The Christmas season is once again quickly drawing upon us. I can’t help but reminisce about the changes and meanings that have taken place over the past number of years.
I recall my past Christmases as a child on Pictou Island and all the excitement that lingered around we island kids during the months up to that special day. Very rarely would we ever get to shop for gifts in a department store. It was a thrill for us island kids to sail across to Pictou and look around in Stedman’s Five & Dime store. We instead would spend many hours leafing through the big Eaton’s and Simpson Sears Christmas catalogues. Those big books weighted at least 2 pounds apiece and were filled with many brightly colored pages. Those sheets contained everything that young or old alike would dream about someday having.
Preparations for the days leading up to Christmas was usually done by the children and supervised by our moms. Pictou Island girls were taught to cook and sew at a young age. Their tasks included washing the dishes after each meal, being on their hands and knees scrubbing kitchen floors, washing clothes, bed making, filling kerosene lamps, etc. We boys had chores also which included cutting and carrying in the firewood, caring for the barn animals and making sure that the woodbox was always filed. We would cut dry kindlings for starting the morning fires, carry in buckets of water from the outside wells for washing and bathing and often ran errands.
Most of our Christmas decorations were homemade but I remember having these real big enormous glass balls hanging from our Christmas tree branches. Mother with my sisters Rita and Rosemary would string colored ribbons from corner to corner in the living room and kitchen and hang silver tinsel along the ribbons. A large paper bell hung from the center of the living room ceiling. We had no lighting of any sort near our Christmas tree but usually had a candle sitting on the lower window ledges. I recall how most of the windows on cold nights would be all frosted over except for this one small hole where the heat from the candles would keep that part of the glass warm.
Every year for added winter warmth, my dad would gather eelgrass from the island shores and bank this all around our house. Now we kids never really expected an awful lot at Christmas time. I always knew however that Santa would answer my letter that I left outside under a board on the house banking. I never figured out if Santa read my little note before or after he had eaten the peanut butter sandwich that I had left for him.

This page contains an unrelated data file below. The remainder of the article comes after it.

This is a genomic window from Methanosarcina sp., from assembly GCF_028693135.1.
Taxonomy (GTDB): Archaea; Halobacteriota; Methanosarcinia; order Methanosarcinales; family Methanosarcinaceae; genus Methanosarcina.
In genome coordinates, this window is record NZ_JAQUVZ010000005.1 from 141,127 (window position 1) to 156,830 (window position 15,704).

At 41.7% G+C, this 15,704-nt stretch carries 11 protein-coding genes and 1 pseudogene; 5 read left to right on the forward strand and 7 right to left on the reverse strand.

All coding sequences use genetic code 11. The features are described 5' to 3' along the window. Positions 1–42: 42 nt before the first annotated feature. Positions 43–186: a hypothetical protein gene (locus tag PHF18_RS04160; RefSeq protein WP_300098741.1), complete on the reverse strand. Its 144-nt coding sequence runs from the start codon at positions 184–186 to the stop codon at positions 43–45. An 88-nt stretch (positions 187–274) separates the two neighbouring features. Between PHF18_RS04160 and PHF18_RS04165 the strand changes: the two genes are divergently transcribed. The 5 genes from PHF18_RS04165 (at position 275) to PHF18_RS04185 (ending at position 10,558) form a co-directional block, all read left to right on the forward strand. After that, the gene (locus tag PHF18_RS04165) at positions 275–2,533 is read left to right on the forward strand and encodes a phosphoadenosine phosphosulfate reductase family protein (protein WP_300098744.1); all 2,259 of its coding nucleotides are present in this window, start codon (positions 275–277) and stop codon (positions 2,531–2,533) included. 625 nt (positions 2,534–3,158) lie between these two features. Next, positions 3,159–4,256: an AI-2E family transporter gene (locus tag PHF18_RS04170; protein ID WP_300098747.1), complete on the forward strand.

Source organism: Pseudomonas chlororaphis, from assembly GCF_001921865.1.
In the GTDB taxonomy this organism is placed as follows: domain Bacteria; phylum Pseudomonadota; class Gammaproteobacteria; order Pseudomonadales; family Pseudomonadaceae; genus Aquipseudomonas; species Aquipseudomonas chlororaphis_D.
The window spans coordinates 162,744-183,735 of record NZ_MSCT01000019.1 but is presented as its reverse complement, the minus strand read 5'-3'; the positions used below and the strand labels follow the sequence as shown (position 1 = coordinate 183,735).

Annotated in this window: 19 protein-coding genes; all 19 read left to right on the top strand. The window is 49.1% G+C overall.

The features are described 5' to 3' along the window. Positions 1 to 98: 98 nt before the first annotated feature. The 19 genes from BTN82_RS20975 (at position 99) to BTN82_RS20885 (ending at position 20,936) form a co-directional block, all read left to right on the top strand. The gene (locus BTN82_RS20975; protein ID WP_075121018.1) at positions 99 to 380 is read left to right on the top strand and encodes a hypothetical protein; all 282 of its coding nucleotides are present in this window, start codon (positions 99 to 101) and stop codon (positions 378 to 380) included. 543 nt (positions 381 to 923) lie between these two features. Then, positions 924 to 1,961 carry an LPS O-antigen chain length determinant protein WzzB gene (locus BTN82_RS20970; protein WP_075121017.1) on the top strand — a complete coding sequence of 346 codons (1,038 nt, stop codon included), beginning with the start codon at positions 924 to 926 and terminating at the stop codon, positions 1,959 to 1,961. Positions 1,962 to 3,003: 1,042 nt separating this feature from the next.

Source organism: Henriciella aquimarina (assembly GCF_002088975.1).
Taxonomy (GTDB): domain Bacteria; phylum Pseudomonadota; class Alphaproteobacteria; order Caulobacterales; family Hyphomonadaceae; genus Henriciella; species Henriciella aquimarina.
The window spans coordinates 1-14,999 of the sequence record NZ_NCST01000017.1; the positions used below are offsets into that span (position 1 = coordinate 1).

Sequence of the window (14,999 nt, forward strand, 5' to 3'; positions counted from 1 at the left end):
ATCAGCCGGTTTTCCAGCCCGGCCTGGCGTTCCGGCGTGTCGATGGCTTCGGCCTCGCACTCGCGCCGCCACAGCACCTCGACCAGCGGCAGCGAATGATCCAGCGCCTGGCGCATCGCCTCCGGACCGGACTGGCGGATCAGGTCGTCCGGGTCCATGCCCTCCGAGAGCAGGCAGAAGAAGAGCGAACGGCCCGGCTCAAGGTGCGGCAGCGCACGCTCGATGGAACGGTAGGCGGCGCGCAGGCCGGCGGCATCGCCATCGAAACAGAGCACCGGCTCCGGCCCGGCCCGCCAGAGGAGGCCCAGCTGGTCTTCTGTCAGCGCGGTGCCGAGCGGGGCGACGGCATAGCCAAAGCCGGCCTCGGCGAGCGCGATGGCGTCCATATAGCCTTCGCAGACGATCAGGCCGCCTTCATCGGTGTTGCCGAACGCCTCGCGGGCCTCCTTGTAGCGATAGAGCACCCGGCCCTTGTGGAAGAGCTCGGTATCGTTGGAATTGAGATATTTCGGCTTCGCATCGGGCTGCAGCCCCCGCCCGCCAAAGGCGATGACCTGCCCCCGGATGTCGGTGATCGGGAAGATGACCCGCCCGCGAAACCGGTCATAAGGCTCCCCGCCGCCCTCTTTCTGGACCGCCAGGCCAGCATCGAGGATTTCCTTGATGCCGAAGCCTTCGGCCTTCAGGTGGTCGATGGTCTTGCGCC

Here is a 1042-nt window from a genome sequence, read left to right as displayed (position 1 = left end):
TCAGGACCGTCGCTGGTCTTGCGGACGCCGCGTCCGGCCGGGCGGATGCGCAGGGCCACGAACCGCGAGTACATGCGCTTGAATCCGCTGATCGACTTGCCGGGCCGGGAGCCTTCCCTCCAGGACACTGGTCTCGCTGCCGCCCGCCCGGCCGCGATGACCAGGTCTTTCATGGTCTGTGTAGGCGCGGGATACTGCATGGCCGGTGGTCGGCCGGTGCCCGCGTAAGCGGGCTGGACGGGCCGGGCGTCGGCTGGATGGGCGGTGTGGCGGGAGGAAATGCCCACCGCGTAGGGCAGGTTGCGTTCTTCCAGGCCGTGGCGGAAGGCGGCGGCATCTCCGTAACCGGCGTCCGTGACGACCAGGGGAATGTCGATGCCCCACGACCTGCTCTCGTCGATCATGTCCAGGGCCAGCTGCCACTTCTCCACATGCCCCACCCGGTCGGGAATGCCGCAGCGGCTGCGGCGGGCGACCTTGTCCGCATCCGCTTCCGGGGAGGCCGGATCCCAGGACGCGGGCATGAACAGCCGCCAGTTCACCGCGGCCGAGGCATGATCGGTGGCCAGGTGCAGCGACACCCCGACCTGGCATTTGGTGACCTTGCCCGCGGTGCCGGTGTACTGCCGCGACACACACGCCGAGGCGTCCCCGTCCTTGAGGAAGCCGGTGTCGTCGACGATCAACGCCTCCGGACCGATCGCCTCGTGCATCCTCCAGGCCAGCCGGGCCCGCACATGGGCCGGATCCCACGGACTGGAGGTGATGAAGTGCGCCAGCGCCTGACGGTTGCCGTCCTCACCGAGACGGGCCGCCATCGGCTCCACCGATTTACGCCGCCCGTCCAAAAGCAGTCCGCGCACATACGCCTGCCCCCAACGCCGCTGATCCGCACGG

Christmas mornings were something else. It would be around six O’clock when mother and dad would finally arise and fire up the kitchen stove. Once a little heat was evident, we kids would then bolt it for downstairs. The tree that dad had cut down from behind the barn sure looked pretty with all those presents placed under it. I remember getting a toboggan one year which was shared by the family. I recall getting building blocks and a little dozer that was powered by batteries. That was a great toy at least until the batteries died. Then I had to wait until I somehow obtained new ones from the mainland. Dad might get a much needed overcoat and new pair of gloves and Mom would get a new dress, scarf and slippers. I recall that Christmas when my brother Vincent received a new .22 caliber rifle from Santa. Vincent was probably then about 11or 12 years old and I recollect eating a lot of rabbit stew over that winter. Vincent sold me that rifle for $2 when I turned 11 years old. Rita and Rosemary would get their skipping ropes, sweater and stockings. We might get a new pair of skates that were often second hand but they were new to us.
Our spectacular Christmas dinner was prepared by mother with help from Rita & Rosemary. I believe that food was much cheaper during those earlier years. Every island family had a vegetable garden that they had planted over the summer days. Their vegetables were stored in their dug out basements over the winter months.
A small part of mom’s 1957 diary brings back to memory that Christmas when my father and Duncan Rankin went looking for their Christmas trees together. I’m assuming that they must have walked through the woods right to the north side of the island for they were gone for hours. Now I’m guessing that Duncan’s wife Verna was anxious to get her tree and decorations up. She apparently got tired waiting for Duncan’s return so she sent her son Cecil to chop down a Christmas tree. Now Cecil’s selection wasn’t all that bad. Verna had it decorated and ribbons hung throughout her kitchen and living room by supper time. Well it was just around dark when Duncan arrived home dragging his freshly cut tree behind him. It was getting fairly dark throughout the house when Duncan opened the door and proceeded on into the kitchen and into the living room with the tree in tow. Of course this tree was catching on all the ribbons and decorations all the way into the living room. The writings in mother’s diary ended here for that day so I can only speculate as to how Verna wished Duncan a Merry Christmas that evening.